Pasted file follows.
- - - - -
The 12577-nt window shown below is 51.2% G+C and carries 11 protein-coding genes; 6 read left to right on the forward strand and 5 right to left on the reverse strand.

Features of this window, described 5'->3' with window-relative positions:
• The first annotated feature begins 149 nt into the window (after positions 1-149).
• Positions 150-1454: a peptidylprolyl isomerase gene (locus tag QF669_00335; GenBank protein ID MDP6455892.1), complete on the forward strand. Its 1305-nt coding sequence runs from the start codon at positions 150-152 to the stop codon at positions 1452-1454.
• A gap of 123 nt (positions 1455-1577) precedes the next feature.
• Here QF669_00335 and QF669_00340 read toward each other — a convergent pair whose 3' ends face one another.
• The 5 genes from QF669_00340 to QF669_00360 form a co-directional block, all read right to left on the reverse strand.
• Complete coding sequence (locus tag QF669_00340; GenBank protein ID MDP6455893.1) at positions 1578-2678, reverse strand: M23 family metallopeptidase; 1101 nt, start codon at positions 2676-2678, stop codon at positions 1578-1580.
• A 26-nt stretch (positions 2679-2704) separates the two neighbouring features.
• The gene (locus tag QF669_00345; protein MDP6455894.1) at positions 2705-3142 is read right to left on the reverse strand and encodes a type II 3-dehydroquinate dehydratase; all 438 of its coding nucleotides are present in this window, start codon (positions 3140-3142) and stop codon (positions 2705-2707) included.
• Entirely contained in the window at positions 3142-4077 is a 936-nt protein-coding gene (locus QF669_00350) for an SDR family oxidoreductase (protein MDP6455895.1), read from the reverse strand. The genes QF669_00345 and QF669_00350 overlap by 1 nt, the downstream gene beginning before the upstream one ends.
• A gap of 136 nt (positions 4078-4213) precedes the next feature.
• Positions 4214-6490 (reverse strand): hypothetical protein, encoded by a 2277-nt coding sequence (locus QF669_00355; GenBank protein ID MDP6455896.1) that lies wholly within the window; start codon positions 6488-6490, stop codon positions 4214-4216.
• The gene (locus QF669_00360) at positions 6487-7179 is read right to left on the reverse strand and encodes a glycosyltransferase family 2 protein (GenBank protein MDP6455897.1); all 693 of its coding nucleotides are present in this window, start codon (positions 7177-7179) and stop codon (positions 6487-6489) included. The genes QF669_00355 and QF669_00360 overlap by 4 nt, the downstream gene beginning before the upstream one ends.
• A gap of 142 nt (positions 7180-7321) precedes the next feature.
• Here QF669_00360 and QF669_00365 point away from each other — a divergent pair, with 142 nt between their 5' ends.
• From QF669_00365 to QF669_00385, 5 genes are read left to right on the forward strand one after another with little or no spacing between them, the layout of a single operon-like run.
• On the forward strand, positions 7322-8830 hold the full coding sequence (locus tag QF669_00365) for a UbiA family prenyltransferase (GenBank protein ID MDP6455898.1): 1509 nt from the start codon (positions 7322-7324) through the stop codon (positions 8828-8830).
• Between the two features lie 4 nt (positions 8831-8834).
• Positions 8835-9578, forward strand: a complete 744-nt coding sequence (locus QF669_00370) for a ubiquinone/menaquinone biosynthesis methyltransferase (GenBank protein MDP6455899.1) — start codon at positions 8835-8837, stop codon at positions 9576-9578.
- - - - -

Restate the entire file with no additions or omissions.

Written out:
The 12577-nt window shown below is 51.2% G+C and carries 11 protein-coding genes; 6 read left to right on the forward strand and 5 right to left on the reverse strand.

Features of this window, described 5'->3' with window-relative positions:
• The first annotated feature begins 149 nt into the window (after positions 1-149).
• Positions 150-1454: a peptidylprolyl isomerase gene (locus tag QF669_00335; GenBank protein ID MDP6455892.1), complete on the forward strand. Its 1305-nt coding sequence runs from the start codon at positions 150-152 to the stop codon at positions 1452-1454.
• A gap of 123 nt (positions 1455-1577) precedes the next feature.
• Here QF669_00335 and QF669_00340 read toward each other — a convergent pair whose 3' ends face one another.
• The 5 genes from QF669_00340 to QF669_00360 form a co-directional block, all read right to left on the reverse strand.
• Complete coding sequence (locus tag QF669_00340; GenBank protein ID MDP6455893.1) at positions 1578-2678, reverse strand: M23 family metallopeptidase; 1101 nt, start codon at positions 2676-2678, stop codon at positions 1578-1580.
• A 26-nt stretch (positions 2679-2704) separates the two neighbouring features.
• The gene (locus tag QF669_00345; protein MDP6455894.1) at positions 2705-3142 is read right to left on the reverse strand and encodes a type II 3-dehydroquinate dehydratase; all 438 of its coding nucleotides are present in this window, start codon (positions 3140-3142) and stop codon (positions 2705-2707) included.
• Entirely contained in the window at positions 3142-4077 is a 936-nt protein-coding gene (locus QF669_00350) for an SDR family oxidoreductase (protein MDP6455895.1), read from the reverse strand. The genes QF669_00345 and QF669_00350 overlap by 1 nt, the downstream gene beginning before the upstream one ends.
• A gap of 136 nt (positions 4078-4213) precedes the next feature.
• Positions 4214-6490 (reverse strand): hypothetical protein, encoded by a 2277-nt coding sequence (locus QF669_00355; GenBank protein ID MDP6455896.1) that lies wholly within the window; start codon positions 6488-6490, stop codon positions 4214-4216.
• The gene (locus QF669_00360) at positions 6487-7179 is read right to left on the reverse strand and encodes a glycosyltransferase family 2 protein (GenBank protein MDP6455897.1); all 693 of its coding nucleotides are present in this window, start codon (positions 7177-7179) and stop codon (positions 6487-6489) included. The genes QF669_00355 and QF669_00360 overlap by 4 nt, the downstream gene beginning before the upstream one ends.
• A gap of 142 nt (positions 7180-7321) precedes the next feature.
• Here QF669_00360 and QF669_00365 point away from each other — a divergent pair, with 142 nt between their 5' ends.
• From QF669_00365 to QF669_00385, 5 genes are read left to right on the forward strand one after another with little or no spacing between them, the layout of a single operon-like run.
• On the forward strand, positions 7322-8830 hold the full coding sequence (locus tag QF669_00365) for a UbiA family prenyltransferase (GenBank protein ID MDP6455898.1): 1509 nt from the start codon (positions 7322-7324) through the stop codon (positions 8828-8830).
• Between the two features lie 4 nt (positions 8831-8834).
• Positions 8835-9578, forward strand: a complete 744-nt coding sequence (locus QF669_00370) for a ubiquinone/menaquinone biosynthesis methyltransferase (GenBank protein MDP6455899.1) — start codon at positions 8835-8837, stop codon at positions 9576-9578.